Joseph Edwin Haeger reviews Tender Cuts by Jayne Martin. (Vine Leaves Press)
Quentin Tarantino has a gift: an ability to stretch tension. Building tension is one talent—increasing to something bigger than your starting point—but to sustain it is where the real skill comes in. It’s the same as a trumpet player hitting a high note, and then holding it. We’re emotionally moved by everything leading up to that moment, but what brings us to the edge of our seats is the anticipation of the note breaking and the song continuing. This is what Tarantino does: he brings us to the edge of our seat in anticipation of what’s about to happen next.
I thought about this sustained tension while I read through Jayne Martin’s new collection of flash fiction, Tender Cuts. I realize it seems counterintuitive to connect long, drawn-out tension with a book of stories that are no longer than a page, but that’s what initially drew me into Martin’s fiction. She’s able to quickly establish and build this note of tension that had me on the edge of my seat waiting for that break.
When I first began reading these stories, I saw them as a litmus test: Are you a glass half-full or half-empty kind of a person? We get snippets of a kid bringing a gun to school, a woman having a potential late-term miscarriage, and an immigrant being detained while having her children taken for a “bath,” to name a few. I was thinking: The kid just showed others the gun. The woman was on the way to the hospital. The baby will be fine, maybe the child is actually getting a bath. And I realized how foolish I was being. I recognized my thinking as being in the vein of half-full. No choice.
These stories were simply the buzz of activity before the character’s lives are forever ruined. And only someone with naïve sensibilities would think they could result in happy endings. Martin brings us to the edge of these tense moments, stops at the last possible moment, allows us to have the smallest bit of hope, but deep in our hearts we know what happens next. We know the despair and depression that follows, and it’s heartbreaking.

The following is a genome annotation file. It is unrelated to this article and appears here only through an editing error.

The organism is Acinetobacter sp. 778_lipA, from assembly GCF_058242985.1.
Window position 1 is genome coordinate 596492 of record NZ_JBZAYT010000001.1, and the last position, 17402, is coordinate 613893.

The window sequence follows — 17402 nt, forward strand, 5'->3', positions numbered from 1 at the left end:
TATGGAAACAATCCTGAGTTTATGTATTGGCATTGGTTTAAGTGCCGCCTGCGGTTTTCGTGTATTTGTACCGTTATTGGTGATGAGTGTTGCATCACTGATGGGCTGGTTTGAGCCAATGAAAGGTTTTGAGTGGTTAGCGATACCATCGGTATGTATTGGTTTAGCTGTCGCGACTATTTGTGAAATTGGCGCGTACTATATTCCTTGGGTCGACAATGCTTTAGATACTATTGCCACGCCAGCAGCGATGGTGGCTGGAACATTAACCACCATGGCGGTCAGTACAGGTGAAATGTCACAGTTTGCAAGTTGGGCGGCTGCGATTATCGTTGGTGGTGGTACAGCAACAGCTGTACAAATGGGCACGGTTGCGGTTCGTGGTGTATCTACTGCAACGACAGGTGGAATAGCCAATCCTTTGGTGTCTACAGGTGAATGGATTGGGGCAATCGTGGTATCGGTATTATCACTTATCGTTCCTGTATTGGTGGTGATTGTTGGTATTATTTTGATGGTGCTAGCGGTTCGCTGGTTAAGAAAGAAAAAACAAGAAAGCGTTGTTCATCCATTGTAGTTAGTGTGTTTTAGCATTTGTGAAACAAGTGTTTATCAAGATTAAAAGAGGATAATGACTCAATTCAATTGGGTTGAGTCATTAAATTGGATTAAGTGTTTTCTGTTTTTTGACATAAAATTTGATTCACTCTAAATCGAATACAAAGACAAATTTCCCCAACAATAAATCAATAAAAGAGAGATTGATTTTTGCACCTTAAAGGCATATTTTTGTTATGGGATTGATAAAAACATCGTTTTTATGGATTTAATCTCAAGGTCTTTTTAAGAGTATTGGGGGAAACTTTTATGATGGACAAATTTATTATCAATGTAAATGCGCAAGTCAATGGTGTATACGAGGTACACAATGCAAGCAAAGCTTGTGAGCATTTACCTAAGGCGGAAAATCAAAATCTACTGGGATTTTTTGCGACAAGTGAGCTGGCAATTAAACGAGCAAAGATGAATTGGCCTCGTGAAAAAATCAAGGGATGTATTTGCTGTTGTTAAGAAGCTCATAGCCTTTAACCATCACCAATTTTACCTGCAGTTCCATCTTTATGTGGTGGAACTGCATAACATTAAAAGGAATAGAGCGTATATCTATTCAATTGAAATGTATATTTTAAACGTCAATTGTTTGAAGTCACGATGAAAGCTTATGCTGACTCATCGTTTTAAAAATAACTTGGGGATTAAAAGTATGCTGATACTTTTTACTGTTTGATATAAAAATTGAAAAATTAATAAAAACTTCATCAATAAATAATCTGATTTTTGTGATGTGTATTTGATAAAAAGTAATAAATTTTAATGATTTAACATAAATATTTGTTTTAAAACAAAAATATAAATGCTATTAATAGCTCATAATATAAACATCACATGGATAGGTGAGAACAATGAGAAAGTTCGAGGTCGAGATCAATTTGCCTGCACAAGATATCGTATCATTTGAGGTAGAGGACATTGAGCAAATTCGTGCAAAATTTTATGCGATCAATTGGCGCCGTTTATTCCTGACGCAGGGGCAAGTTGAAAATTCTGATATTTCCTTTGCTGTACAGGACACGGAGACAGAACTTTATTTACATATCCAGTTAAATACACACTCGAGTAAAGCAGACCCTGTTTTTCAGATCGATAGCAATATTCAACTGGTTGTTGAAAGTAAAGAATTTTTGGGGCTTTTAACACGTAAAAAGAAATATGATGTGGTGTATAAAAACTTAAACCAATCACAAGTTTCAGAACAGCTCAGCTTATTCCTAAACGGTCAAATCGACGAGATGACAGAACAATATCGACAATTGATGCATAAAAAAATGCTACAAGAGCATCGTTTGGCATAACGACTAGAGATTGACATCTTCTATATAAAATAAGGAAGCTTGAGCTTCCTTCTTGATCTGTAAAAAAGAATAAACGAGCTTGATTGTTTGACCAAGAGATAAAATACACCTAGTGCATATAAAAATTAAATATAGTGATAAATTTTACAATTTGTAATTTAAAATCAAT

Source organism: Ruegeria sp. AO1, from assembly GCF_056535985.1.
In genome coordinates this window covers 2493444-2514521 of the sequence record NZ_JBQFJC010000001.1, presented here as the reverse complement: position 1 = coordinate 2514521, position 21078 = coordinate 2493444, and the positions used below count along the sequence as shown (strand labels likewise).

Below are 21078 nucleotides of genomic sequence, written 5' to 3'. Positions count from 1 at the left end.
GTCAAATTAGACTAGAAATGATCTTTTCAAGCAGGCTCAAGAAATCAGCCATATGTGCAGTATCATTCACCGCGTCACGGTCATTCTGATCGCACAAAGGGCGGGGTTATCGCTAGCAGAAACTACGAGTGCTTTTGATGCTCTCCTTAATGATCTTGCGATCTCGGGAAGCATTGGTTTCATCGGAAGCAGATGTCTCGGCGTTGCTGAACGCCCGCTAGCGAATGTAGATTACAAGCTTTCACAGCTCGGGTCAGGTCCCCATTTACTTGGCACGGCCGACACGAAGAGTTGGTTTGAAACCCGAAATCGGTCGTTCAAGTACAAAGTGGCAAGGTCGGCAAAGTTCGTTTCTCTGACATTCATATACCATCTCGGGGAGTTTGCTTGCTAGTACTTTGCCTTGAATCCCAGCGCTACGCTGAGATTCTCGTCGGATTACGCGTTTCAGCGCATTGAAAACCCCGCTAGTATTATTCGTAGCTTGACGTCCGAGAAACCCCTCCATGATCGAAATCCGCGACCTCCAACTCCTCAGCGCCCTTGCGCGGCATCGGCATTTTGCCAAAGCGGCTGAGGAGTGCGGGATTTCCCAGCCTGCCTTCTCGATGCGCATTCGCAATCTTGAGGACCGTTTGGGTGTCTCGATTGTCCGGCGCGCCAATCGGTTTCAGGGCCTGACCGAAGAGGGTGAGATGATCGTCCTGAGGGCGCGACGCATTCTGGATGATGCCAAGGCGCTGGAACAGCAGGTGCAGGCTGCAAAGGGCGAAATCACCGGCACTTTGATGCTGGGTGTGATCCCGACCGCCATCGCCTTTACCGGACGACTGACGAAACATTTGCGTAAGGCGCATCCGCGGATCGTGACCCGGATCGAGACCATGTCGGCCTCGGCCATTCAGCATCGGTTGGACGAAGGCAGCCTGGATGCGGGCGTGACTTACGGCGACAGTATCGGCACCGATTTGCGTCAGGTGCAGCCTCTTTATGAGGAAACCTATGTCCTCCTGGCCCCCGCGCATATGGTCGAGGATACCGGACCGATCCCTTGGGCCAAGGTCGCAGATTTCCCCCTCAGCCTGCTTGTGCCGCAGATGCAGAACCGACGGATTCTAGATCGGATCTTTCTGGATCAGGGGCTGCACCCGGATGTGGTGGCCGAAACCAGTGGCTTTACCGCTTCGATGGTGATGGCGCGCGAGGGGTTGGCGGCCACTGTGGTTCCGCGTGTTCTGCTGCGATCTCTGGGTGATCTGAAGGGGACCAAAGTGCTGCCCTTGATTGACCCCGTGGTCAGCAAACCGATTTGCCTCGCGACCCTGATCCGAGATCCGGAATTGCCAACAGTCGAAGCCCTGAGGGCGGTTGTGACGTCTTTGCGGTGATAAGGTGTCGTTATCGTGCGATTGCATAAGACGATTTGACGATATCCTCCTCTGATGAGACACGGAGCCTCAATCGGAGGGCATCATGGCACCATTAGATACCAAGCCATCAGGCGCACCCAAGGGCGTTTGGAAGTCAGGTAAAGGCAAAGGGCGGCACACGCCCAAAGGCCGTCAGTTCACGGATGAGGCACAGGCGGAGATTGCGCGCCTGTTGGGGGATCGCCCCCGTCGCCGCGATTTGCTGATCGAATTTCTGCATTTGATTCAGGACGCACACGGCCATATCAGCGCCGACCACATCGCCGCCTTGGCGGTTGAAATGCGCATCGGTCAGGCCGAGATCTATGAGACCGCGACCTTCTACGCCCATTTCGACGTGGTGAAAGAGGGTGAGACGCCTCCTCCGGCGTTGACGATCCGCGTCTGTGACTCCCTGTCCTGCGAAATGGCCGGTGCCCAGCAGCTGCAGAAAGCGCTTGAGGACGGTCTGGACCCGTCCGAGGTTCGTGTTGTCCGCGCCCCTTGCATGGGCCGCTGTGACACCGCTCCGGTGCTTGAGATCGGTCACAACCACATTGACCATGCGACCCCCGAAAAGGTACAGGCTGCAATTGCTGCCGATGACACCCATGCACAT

Martin brings us to the edge of these tense moments, stops at the last possible moment, allows us to have the smallest bit of hope, but deep in our hearts we know what happens next.
Towards the end, I thought the charm of these depressing little tales wore thin. It might have been because I’m a glutton for depressing art and decided to inhale Tender Cuts all in one sitting, but the stories started to resemble one another. I would have liked to see more variety within depression and sadness. Emotional wounds come in all lengths and depths, and I felt like Martin was making her cuts in the same spot at the same depth and it numbed me to the pain.
There is a recurring character spaced throughout the book. This element reinforces the fact that life is made up of small moments and converge into one roller-coaster of an experience. We all strive to hold on to the good memories—even if they happen to be right before a tragedy. Moments like these could happen once in your life, or over and over and over; but Jayne Martin is tasking us to think and focus on the snippets that aren’t bad.
I can appreciate that Martin’s basically playing chicken with our emotions, where we can find small amounts of joy in tragedy. In the end, thinking of the good memories is what helps us make that next step forward, and I can see this simmering below the surface of Tender Cuts.